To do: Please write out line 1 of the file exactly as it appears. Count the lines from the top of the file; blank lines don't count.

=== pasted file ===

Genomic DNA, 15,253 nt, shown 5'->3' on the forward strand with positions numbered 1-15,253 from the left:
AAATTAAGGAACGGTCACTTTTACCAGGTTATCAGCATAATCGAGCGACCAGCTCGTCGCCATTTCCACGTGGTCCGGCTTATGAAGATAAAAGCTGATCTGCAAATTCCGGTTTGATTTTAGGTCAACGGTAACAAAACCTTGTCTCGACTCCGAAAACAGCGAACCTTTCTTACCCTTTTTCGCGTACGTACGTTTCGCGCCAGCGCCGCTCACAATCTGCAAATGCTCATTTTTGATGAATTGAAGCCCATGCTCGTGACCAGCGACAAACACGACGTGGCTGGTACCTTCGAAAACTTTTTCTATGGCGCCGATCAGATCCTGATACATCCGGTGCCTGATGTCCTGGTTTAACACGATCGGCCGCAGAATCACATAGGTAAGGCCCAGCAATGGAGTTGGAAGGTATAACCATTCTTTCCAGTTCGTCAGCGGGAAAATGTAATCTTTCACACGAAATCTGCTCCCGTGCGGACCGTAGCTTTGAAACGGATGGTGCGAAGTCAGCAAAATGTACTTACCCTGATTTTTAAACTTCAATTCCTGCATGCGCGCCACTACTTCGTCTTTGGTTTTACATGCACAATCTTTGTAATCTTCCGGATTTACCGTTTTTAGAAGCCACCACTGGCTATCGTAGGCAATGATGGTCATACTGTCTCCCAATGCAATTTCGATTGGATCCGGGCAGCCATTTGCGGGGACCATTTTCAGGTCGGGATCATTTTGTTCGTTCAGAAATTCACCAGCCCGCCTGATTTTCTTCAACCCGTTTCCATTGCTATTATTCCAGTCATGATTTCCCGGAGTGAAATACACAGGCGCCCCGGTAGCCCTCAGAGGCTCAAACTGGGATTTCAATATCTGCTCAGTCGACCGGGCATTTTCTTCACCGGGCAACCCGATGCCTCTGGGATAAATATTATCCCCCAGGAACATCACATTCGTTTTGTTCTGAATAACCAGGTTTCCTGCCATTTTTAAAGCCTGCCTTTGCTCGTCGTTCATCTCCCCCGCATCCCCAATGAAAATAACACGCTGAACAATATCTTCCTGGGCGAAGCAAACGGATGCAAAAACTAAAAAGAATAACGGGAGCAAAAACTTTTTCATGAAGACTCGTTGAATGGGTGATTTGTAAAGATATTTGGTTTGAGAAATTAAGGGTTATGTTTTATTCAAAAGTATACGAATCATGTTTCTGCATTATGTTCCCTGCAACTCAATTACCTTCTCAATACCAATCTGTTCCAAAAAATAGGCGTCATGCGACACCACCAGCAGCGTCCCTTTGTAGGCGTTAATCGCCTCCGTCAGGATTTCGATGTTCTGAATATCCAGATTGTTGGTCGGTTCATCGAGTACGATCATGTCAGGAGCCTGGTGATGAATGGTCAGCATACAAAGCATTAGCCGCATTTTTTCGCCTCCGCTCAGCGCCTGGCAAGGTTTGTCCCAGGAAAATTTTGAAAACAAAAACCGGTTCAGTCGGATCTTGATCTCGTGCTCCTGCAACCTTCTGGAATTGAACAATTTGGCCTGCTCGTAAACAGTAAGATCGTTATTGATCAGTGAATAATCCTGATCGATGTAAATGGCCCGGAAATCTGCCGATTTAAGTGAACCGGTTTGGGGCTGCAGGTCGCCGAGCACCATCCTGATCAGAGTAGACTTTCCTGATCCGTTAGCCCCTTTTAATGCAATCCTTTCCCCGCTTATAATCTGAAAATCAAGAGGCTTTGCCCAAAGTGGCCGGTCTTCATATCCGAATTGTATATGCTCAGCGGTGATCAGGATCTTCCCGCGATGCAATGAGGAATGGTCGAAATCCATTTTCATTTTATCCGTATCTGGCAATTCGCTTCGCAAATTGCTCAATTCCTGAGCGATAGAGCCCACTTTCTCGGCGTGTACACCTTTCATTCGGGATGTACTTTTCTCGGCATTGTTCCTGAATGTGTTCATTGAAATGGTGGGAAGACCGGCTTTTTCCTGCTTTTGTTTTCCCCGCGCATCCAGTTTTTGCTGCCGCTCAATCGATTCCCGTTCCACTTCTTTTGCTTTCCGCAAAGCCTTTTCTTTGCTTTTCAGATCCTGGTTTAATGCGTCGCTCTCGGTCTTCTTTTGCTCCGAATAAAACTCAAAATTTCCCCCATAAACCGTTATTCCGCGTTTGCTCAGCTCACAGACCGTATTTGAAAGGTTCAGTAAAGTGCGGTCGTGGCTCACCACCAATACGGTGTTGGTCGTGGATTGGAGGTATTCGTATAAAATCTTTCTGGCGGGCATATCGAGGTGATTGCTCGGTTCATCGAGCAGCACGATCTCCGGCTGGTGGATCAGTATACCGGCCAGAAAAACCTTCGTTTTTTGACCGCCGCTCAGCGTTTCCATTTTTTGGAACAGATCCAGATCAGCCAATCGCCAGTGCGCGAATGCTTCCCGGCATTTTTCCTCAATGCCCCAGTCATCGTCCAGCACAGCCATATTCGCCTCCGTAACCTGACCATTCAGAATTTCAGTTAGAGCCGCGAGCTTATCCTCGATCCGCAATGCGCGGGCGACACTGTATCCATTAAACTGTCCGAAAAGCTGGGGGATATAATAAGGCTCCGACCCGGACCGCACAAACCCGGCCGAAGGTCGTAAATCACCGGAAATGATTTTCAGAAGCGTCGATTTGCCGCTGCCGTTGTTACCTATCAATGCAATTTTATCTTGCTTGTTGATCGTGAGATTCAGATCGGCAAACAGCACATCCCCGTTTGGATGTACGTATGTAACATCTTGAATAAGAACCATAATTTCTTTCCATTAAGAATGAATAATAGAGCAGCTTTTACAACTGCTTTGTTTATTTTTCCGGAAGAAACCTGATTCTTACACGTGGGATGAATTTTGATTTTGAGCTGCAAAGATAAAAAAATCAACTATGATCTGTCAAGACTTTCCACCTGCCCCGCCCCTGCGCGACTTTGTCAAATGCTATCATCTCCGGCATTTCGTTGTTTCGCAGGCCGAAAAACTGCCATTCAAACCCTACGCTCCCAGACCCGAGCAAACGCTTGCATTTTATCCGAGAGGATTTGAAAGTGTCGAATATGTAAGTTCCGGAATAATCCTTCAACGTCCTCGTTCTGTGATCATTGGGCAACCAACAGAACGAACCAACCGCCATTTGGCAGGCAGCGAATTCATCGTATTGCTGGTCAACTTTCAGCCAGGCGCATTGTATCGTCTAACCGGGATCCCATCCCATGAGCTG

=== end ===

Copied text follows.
Genomic DNA, 15,253 nt, shown 5'->3' on the forward strand with positions numbered 1-15,253 from the left: